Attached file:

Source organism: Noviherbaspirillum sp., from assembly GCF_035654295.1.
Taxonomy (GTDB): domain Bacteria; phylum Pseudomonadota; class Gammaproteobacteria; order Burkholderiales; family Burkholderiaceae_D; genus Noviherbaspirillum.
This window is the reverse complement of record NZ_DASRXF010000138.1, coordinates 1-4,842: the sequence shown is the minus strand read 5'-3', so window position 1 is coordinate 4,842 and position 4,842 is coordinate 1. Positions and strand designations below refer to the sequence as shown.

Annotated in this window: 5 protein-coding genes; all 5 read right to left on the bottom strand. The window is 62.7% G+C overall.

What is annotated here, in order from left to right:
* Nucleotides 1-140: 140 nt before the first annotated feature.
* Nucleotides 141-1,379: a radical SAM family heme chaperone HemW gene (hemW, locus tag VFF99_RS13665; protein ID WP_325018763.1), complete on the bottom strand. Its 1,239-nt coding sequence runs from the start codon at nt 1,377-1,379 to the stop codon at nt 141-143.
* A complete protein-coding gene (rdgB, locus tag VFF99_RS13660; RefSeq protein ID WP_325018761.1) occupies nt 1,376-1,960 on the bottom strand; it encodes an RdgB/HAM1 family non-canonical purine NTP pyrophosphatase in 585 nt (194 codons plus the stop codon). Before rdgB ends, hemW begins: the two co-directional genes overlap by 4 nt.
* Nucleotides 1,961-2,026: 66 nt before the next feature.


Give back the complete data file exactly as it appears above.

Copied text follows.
Source organism: Noviherbaspirillum sp., from assembly GCF_035654295.1.
Taxonomy (GTDB): domain Bacteria; phylum Pseudomonadota; class Gammaproteobacteria; order Burkholderiales; family Burkholderiaceae_D; genus Noviherbaspirillum.
This window is the reverse complement of record NZ_DASRXF010000138.1, coordinates 1-4,842: the sequence shown is the minus strand read 5'-3', so window position 1 is coordinate 4,842 and position 4,842 is coordinate 1. Positions and strand designations below refer to the sequence as shown.

Annotated in this window: 5 protein-coding genes; all 5 read right to left on the bottom strand. The window is 62.7% G+C overall.

What is annotated here, in order from left to right:
* Nucleotides 1-140: 140 nt before the first annotated feature.
* Nucleotides 141-1,379: a radical SAM family heme chaperone HemW gene (hemW, locus tag VFF99_RS13665; protein ID WP_325018763.1), complete on the bottom strand. Its 1,239-nt coding sequence runs from the start codon at nt 1,377-1,379 to the stop codon at nt 141-143.
* A complete protein-coding gene (rdgB, locus tag VFF99_RS13660; RefSeq protein ID WP_325018761.1) occupies nt 1,376-1,960 on the bottom strand; it encodes an RdgB/HAM1 family non-canonical purine NTP pyrophosphatase in 585 nt (194 codons plus the stop codon). Before rdgB ends, hemW begins: the two co-directional genes overlap by 4 nt.
* Nucleotides 1,961-2,026: 66 nt before the next feature.